Indian mission heads to Mars

    By Venkatachari Jagannathan, IANS,

    Sriharikota (Andhra Pradesh) : India’s first Mars orbiter was successfully placed in orbit by an Indian rocket Tuesday in a copy-book style, becoming the first Asian country and the fourth in the world going for a mission to the red planet, a staggering 400 million km away.

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    Exactly at 2.38 p.m., the rocket – Polar Satellite Launch Vehicle-C25 (PSLV-C22) standing around 44 metres tall and weighing around 320 tonnes – rose from its launching pad slowly, and then gathered speed as it climbed into the skies on a tail of orange flames.

    The expendable rocket, costing around Rs.110 crore, had a single but important luggage, the 1,340-kg Mars orbiter costing around Rs.150 crore. Around Rs.90 crore has been spent on augmenting the ground support/tracking systems.

    India began its space journey in 1975 with the launch of Aryabhatta, using a Russian rocket and till date, it has accomplished over 100 space missions.

    In 2008, India expanded its space explorations with its maiden Moon mission – Chandrayaan-1. The mission led to the discovery of water on the Moon. The country is planning another Moon mission in two years’ time.

    According to Indian Space Research Organisation (ISRO) officials, the Mars orbiter will orbit the Earth till Nov 30 and then its motors will be fired to push it towards the red planet.

    For nearly 300 days the motor will be off while the spacecraft floats through the inky void towards Mars. When the spacecraft nears Mars, the motors will be restarted and fired again to carry out maneuvers to put it in Martian orbit around September 2014.

    Following that, the on-board instruments would carry out their jobs.

    The Mars mission blasted off from the first launch pad at the Satish Dhawan Space Centre here, around 80 km from Chennai, and went up amidst the cheers from ISRO scientists and the media team assembled at the rocket port.

    Space scientists at ISRO mission control room were glued to their computer screens watching the rocket escaping the Earth’s gravitational pull.

    At around 44 minutes into the flight, PSLV-C25 spat out the Mars orbiter.

    Immediately on the successfully ejection, scientists at the mission control centre were visibly relieved and started clapping happily while the tracking systems began their work.

    Minutes after its launch, Prime Minister in a tweet congratulated ISRO scientists for “successful initiation of Mars Mission and wishes for its successful future”.

    President Pranab Mukherjee described it as “a landmark in our space programme”.

    “I am extremely happy to announce PSLV-C25 placed Mars orbiter spacecraft very precisely in elliptical orbit around Earth…Now it will be complex mission to take the Mars orbiter from the Earth’s orbit to Mars orbit,” K. Radhakrishnan, ISRO chairman, said post launch.

    In the next 10 days, “we will be raising the apogee of orbiter to around 200,000 km”, and on Dec 1, “the great long difficult voyage for the orbiter would start”, he said.

    According to him, in September 2014 the orbiter will be around Mars and it will then be placed in Mars orbit.

    V. Narayanasamy, minister in the Prime Minister’s Office, who witnessed the successful launch, said ISRO scientists have made India proud.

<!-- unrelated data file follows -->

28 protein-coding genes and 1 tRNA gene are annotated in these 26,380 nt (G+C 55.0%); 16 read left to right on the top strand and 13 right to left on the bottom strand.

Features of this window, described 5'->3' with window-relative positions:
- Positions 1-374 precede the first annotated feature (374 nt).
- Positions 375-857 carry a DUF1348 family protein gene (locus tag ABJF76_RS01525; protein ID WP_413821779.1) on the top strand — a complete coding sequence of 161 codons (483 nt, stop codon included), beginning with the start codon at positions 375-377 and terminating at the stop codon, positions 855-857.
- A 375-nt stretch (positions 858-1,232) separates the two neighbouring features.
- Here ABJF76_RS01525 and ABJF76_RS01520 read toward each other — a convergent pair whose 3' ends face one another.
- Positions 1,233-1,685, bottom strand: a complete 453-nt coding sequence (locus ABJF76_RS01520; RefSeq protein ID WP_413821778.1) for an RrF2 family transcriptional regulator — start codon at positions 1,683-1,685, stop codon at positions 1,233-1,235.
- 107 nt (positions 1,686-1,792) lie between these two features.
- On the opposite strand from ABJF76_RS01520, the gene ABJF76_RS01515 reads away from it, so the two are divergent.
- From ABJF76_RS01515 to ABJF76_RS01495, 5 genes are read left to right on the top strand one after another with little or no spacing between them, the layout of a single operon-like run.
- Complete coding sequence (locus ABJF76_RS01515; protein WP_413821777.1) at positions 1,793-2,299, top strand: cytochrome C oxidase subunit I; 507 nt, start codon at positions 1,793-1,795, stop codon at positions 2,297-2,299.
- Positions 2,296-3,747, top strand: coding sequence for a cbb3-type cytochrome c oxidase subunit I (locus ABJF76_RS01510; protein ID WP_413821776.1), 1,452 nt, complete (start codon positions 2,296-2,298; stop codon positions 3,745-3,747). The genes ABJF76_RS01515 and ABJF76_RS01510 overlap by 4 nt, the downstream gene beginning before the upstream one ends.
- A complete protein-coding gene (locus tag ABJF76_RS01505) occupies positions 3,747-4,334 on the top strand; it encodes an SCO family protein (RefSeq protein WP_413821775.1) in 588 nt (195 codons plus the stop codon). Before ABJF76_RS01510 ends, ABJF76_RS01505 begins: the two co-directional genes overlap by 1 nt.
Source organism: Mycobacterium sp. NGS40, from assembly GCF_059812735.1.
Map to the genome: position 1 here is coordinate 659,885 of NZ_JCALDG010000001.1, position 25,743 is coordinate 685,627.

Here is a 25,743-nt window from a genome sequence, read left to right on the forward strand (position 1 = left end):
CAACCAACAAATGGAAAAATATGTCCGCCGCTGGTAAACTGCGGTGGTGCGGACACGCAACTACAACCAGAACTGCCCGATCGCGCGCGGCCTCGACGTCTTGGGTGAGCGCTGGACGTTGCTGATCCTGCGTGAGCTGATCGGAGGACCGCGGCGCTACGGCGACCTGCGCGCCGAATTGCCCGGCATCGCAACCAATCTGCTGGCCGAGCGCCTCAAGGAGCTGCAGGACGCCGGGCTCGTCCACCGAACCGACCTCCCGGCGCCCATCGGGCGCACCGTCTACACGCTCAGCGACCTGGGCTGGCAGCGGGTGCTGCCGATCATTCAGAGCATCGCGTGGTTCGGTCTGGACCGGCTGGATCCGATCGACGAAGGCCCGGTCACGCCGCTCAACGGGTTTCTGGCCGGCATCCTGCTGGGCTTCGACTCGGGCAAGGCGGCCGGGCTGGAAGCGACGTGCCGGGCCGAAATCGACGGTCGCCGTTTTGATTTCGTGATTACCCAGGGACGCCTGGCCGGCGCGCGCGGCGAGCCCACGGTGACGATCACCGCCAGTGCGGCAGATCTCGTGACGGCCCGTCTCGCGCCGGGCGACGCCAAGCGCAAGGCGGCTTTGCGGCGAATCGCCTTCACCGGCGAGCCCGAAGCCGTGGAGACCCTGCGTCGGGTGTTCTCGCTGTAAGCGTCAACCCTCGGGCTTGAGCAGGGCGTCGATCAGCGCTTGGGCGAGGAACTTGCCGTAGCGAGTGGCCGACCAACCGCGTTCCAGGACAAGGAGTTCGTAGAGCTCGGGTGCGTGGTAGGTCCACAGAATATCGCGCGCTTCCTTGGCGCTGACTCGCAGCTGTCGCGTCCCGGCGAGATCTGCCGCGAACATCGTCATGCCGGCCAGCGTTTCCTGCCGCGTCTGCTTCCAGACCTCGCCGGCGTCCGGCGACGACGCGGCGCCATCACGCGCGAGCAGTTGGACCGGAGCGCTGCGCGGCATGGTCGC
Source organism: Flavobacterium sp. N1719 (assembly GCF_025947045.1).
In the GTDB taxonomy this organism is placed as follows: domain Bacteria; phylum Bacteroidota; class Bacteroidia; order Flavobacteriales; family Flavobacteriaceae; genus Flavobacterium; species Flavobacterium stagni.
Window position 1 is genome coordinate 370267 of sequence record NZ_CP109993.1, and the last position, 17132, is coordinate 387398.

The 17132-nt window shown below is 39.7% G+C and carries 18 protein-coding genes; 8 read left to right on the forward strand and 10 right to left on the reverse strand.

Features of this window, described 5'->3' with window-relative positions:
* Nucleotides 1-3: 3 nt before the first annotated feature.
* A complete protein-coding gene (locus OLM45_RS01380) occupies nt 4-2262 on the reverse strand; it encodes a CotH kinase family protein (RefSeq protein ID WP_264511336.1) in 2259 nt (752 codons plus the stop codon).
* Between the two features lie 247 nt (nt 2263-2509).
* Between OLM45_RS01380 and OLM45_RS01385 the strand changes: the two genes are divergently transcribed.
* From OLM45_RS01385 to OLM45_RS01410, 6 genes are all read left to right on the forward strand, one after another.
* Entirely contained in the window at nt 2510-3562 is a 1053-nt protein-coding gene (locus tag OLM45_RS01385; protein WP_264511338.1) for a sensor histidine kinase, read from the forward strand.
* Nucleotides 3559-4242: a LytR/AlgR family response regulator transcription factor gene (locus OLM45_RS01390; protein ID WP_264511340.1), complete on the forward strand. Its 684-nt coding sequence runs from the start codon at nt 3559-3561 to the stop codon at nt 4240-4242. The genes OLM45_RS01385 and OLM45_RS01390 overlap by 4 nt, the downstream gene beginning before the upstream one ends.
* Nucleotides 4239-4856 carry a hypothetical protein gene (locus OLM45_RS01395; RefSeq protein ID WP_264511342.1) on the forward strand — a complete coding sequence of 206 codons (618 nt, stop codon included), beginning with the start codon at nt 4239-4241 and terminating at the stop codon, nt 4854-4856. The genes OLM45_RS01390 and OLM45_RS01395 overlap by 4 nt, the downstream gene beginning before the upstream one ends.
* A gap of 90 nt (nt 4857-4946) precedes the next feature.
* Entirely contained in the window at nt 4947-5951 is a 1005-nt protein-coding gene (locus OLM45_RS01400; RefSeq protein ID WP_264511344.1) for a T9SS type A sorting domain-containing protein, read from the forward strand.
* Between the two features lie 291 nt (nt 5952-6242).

The entire launch duration was full of suspense. Unlike the normal PSLV missions that ended around 18 minutes into the flight, the Mars Orbiter Mission took 44 minutes.

    The suspense was heightened as the rocket had a long coasting period of around 25 minutes between the third stage/engine burn-out and the ignition of the fourth and final stage.

    “It is a major challenge for us,” S. Ramakrishnan, director of Vikram Sarabhai Space Centre and member of Launch Authorisation Board, told IANS earlier.

    As the total flight duration is 44 minutes, necessary thermal management has to be done to protect the systems and equipments from low temperatures, added P. Kunhikrishnan, project director, PSLV programme and the mission director.

    As missing the launch would have set back the mission at least by two more years, ISRO officials did not leave out anything to chance, including the weather forecast.

    “As the launch was during northeast monsoon season, we enhanced our weather/cyclone forecasting techniques to 10 days. The preparatory work for the Mars mission while dismantling of the GSLV (geosynchronous satellite launch vehicle) rocket after the mission was aborted this year posed a challenge for us,” M.Y.S. Prasad, director, Satish Dhawan Space Centre and chairman, Launch Authorisation Board, told IANS.

    The objectives of ISRO’s Mars mission are two fold – technological and scientific.

    The technological objectives include design and realisation of Mars orbiter with a capability to survive and perform Earth-bound manoeuvres, cruise phase of 300 days, Mars orbit insertion/capture, and on-orbit phase around Mars.

    It will also enable deep space communication, navigation, mission planning and management and incorporate autonomous features to handle contingency situations.

    The scientific mission will be to explore the Mars surface features, morphology, mineralogy and Martian atmosphere by indigenous scientific instruments.

    Launching the orbiter is only a job half done. The remaining part is further challenging.